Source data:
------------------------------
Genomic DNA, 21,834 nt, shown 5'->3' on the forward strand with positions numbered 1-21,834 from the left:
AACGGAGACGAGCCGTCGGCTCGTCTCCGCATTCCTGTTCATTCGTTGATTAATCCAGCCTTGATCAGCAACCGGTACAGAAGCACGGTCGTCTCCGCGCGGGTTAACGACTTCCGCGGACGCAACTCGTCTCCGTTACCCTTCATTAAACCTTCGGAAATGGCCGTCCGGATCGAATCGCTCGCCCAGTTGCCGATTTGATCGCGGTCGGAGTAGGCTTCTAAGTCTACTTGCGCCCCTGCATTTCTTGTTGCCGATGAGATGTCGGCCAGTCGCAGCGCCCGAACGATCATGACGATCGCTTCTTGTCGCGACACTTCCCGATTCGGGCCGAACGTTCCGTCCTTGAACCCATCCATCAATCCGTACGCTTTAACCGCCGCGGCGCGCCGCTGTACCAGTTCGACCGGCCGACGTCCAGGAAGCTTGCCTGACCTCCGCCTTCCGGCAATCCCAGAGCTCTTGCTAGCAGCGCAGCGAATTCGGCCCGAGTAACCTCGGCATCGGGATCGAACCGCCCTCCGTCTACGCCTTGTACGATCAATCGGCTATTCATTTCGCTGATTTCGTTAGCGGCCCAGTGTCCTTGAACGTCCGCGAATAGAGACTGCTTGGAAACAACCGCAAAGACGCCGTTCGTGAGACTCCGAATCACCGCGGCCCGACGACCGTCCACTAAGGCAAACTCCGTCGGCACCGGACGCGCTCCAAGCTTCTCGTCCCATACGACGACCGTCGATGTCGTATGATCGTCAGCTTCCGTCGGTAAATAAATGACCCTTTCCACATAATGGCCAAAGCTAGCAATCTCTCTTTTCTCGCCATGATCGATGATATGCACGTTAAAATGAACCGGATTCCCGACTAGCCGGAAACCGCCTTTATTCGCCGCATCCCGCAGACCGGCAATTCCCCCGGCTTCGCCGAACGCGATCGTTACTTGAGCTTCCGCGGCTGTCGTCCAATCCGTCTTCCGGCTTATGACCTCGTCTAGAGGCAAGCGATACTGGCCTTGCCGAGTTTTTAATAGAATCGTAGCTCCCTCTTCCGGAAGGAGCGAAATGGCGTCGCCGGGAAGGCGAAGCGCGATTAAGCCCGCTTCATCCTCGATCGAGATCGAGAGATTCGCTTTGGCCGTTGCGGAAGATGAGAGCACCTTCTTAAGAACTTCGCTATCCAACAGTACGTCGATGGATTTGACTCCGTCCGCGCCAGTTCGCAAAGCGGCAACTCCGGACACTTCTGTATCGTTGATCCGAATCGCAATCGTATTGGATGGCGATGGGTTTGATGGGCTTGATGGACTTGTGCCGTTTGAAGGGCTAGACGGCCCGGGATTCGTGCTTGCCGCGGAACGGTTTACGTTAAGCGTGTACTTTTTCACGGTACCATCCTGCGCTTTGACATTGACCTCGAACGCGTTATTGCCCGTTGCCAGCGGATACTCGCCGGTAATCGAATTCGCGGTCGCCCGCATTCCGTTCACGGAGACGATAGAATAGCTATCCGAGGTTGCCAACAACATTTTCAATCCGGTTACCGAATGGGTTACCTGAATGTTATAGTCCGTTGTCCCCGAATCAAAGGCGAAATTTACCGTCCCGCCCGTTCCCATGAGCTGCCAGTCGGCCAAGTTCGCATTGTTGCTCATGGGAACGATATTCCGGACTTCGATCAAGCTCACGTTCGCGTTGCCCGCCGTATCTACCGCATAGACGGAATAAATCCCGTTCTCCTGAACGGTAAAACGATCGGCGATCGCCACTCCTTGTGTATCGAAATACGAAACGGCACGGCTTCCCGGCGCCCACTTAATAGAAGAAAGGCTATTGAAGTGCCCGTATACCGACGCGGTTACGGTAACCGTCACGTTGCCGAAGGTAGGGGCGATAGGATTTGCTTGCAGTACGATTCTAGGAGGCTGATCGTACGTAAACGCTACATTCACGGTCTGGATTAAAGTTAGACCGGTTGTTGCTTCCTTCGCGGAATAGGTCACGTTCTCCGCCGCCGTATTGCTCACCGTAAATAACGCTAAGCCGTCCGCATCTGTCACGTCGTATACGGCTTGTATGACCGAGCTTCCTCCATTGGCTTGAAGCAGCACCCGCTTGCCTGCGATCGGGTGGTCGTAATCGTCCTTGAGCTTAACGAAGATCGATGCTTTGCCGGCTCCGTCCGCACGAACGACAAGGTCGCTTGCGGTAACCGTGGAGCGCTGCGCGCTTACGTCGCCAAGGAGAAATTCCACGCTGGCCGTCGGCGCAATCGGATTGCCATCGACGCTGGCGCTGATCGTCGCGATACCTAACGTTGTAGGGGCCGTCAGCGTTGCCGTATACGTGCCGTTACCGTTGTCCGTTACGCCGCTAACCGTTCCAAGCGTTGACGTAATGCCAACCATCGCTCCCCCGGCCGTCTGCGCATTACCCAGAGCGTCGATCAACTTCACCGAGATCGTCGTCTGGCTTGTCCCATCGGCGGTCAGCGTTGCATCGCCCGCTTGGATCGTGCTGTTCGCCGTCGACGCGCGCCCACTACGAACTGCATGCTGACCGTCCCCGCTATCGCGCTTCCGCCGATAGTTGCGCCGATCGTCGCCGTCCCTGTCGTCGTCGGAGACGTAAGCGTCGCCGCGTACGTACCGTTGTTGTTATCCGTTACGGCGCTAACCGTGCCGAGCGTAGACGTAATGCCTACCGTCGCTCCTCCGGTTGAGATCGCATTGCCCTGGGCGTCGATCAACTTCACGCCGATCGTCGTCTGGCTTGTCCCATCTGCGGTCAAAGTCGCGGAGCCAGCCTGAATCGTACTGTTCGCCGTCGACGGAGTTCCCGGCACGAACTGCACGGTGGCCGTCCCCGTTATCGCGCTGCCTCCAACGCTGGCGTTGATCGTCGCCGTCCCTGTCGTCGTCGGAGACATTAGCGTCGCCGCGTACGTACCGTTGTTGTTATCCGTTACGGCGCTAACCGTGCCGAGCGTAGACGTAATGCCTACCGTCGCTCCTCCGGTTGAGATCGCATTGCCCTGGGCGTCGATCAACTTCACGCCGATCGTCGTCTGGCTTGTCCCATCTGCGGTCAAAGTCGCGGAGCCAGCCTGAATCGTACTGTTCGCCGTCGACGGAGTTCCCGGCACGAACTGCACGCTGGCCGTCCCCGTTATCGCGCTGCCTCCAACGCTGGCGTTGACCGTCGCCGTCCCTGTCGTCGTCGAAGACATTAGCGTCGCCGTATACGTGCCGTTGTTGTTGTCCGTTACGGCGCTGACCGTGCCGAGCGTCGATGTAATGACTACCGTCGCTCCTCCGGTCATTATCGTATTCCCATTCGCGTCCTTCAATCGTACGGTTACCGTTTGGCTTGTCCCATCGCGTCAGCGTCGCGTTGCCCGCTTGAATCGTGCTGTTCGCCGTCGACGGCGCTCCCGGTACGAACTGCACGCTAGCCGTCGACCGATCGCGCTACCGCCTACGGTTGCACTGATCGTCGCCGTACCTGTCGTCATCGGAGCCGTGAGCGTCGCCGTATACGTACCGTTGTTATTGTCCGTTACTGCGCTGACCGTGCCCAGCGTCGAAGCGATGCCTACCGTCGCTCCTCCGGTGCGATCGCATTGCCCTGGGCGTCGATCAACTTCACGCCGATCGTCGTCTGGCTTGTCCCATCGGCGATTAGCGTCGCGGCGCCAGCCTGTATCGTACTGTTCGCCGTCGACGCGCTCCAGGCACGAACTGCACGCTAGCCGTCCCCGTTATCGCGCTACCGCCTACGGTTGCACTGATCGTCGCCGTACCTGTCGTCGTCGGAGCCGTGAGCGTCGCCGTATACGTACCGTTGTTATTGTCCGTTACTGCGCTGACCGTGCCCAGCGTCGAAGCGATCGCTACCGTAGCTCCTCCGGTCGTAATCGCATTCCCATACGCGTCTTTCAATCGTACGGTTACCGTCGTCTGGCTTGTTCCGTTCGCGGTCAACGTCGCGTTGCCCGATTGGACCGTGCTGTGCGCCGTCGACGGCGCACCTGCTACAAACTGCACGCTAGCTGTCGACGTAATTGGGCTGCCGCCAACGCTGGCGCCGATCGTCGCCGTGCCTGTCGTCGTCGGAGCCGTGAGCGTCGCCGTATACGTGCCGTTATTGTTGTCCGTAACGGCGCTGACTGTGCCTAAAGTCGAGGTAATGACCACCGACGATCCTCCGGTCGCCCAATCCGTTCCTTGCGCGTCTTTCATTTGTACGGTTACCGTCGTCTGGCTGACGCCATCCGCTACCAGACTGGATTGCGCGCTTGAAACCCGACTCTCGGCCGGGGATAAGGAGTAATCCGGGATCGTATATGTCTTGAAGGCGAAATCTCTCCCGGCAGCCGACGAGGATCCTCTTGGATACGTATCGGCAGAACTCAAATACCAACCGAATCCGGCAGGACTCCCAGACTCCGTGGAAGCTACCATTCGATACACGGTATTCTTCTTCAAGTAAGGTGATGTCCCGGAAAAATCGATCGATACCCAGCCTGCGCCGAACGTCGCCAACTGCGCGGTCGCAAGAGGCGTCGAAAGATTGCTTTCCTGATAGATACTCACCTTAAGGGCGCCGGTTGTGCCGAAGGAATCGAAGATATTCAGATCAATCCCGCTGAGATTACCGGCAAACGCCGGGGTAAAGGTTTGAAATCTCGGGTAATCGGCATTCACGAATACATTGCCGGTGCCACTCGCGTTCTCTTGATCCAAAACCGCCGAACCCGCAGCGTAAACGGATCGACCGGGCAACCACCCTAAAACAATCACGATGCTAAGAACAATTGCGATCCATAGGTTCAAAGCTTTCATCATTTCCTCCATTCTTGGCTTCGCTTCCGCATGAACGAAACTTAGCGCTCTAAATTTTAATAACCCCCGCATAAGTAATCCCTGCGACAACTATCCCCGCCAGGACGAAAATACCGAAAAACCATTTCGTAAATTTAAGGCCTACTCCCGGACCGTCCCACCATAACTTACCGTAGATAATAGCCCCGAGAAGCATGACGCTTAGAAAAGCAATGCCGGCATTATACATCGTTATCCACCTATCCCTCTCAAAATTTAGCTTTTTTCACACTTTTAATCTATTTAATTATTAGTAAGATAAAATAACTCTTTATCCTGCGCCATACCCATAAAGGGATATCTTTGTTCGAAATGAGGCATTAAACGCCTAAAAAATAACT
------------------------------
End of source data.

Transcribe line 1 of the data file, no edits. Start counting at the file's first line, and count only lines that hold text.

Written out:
Genomic DNA, 21,834 nt, shown 5'->3' on the forward strand with positions numbered 1-21,834 from the left: